Wednesday, December 30, 2009

Snapshots of a Decade

She wears short skirts, I wear T-shirts / She's cheer captain and I’m on the bleachers

It has been the soundtrack of our post-Christmas days, this bouncy pop song from Taylor Swift. Santa was kind enough to place an iPod Nano beneath the tree, so as soon as Daddy was able to place some songs onto Katie’s tiny orange device, Miss Swift has been gracing every room with her tale of heartbreak. Katie sings along passionately, and her little sister immediately follows suit.

The year in review. The decade in review. No matter what media outlet you’re reading, watching or listening to, you’re being fed a tidy synopsis of the most important events and personalities of the year, as well as the nine that preceded this one. For 2009, we get Taylor Swift, Michael Jackson, Tiger Woods, Derek Jeter and our beloved president, among others. For the ‘00s in review, we get everything from Jeter and Alex Rodriguez to Presidents Bush and Obama. We get Saddam Hussein and Osama bin Laden, as well as George Clooney, Scarlett Johansson and reality television. We get Nintendo and Apple, as well as Enron and Madoff.

It’s enormously difficult to sum up a decade’s worth of news, notoriety and nostalgia. You can try and capture it all, but you’re bound to miss something. And the truth is, when it comes down to life, we rarely frame our existence inside of ten-year spans. When they talk about taking life “one day at a time” in 12-step programs, they’re on to something. At its best, life is more about snapshots than grand re-caps. It’s made up of moments we can recall with 12-megapixel clarity, and sounds we can hear with Bose-speaker crispness. And the beauty of it is that no one can remember a moment in exactly the same way.

I can feel the Boston Globe special edition in my hands as I rode the North Shore commuter rail home on September 11, 2001, and read of the madness and chaos that had enveloped the city of my birth and changed the world in which I lived. I can see the flickering candles at every intersection in Salem, Mass., three days later, as my neighbors stood vigil on their street corners in a collective show of mourning and respect for their country. I can see the charred pieces of metal still standing in Lower Manhattan when I walked by the Trade Center remains 3½ weeks later.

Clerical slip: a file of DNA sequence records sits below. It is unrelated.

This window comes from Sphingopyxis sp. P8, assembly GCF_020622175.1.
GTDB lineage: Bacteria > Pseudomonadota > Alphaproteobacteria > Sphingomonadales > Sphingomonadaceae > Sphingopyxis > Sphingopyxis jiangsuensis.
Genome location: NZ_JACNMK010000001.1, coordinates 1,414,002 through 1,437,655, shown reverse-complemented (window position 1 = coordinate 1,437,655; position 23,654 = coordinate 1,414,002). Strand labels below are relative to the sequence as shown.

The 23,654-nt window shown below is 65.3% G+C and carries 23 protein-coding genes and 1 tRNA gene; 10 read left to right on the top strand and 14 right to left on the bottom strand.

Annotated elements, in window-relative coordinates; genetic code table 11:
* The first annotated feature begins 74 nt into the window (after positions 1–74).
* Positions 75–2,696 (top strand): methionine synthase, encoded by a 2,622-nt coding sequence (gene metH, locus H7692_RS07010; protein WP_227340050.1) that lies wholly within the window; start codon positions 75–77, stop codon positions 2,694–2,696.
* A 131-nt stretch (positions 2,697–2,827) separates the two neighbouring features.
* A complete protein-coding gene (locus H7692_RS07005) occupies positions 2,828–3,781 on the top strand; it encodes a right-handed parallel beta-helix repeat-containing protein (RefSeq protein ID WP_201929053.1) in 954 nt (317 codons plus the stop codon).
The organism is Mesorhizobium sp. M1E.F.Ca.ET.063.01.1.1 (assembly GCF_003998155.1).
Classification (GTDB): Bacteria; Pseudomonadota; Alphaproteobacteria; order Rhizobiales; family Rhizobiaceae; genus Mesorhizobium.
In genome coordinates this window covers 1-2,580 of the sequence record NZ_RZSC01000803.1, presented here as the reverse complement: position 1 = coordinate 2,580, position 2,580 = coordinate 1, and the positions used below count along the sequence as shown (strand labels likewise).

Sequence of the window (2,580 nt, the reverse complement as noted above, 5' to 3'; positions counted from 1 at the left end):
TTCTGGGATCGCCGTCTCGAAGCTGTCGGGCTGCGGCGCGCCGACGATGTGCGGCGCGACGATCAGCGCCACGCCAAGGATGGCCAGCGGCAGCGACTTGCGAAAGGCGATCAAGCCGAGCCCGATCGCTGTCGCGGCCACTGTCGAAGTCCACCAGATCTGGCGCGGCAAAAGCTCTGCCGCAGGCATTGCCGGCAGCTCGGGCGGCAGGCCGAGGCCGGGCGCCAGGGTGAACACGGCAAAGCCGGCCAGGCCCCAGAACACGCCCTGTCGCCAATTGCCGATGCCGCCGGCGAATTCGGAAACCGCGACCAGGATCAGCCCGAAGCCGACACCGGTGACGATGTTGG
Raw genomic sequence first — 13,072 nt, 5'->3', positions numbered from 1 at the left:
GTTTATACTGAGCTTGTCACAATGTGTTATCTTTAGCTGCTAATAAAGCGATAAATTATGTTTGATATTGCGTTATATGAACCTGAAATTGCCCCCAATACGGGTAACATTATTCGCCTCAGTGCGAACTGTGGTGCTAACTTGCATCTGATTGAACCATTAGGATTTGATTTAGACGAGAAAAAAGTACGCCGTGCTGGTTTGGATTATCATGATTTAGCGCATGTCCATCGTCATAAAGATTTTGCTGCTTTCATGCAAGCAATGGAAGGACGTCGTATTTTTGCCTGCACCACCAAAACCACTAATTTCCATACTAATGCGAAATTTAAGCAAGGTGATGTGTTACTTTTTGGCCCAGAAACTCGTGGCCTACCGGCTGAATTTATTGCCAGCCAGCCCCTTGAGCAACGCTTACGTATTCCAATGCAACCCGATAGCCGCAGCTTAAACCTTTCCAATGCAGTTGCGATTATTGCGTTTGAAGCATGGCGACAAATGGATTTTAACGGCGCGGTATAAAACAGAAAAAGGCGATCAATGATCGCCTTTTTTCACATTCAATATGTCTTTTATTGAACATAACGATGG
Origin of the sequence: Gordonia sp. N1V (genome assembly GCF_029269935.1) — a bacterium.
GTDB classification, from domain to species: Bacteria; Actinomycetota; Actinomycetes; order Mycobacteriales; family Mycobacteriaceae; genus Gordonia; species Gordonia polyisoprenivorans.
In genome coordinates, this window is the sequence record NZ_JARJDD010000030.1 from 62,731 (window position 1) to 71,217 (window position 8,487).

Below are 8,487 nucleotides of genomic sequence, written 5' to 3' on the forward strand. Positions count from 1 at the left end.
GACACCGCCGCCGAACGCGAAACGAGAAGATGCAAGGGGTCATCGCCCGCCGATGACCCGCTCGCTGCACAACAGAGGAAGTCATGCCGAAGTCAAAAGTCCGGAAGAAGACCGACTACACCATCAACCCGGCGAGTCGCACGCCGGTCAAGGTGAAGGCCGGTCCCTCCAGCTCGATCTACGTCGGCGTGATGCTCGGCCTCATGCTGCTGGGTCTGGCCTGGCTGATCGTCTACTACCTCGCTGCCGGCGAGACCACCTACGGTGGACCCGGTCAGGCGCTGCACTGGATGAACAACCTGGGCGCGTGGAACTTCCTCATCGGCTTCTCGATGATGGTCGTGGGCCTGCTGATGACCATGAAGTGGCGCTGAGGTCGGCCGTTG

I can see the glistening brown hair on the head of our first-born child, and I can hear her first cries as she entered the world and nestled in her mother’s arms nearly eight years ago. I can feel the arms of my wife as we embraced after losing a child in utero two years later. More than a year after that, I can see our younger daughter’s calm demeanor develop as she took her first quiet nap in the hospital’s nursery. As I held Katie up and pointed out Chelsea to her, I can still hear Katie’s first words to Chelsea. It was an impromptu song, or perhaps a prayer: “Twinkle, twinkle little star / How I wonder what you are ... ” I can still taste the tears that slid down my cheeks at that moment.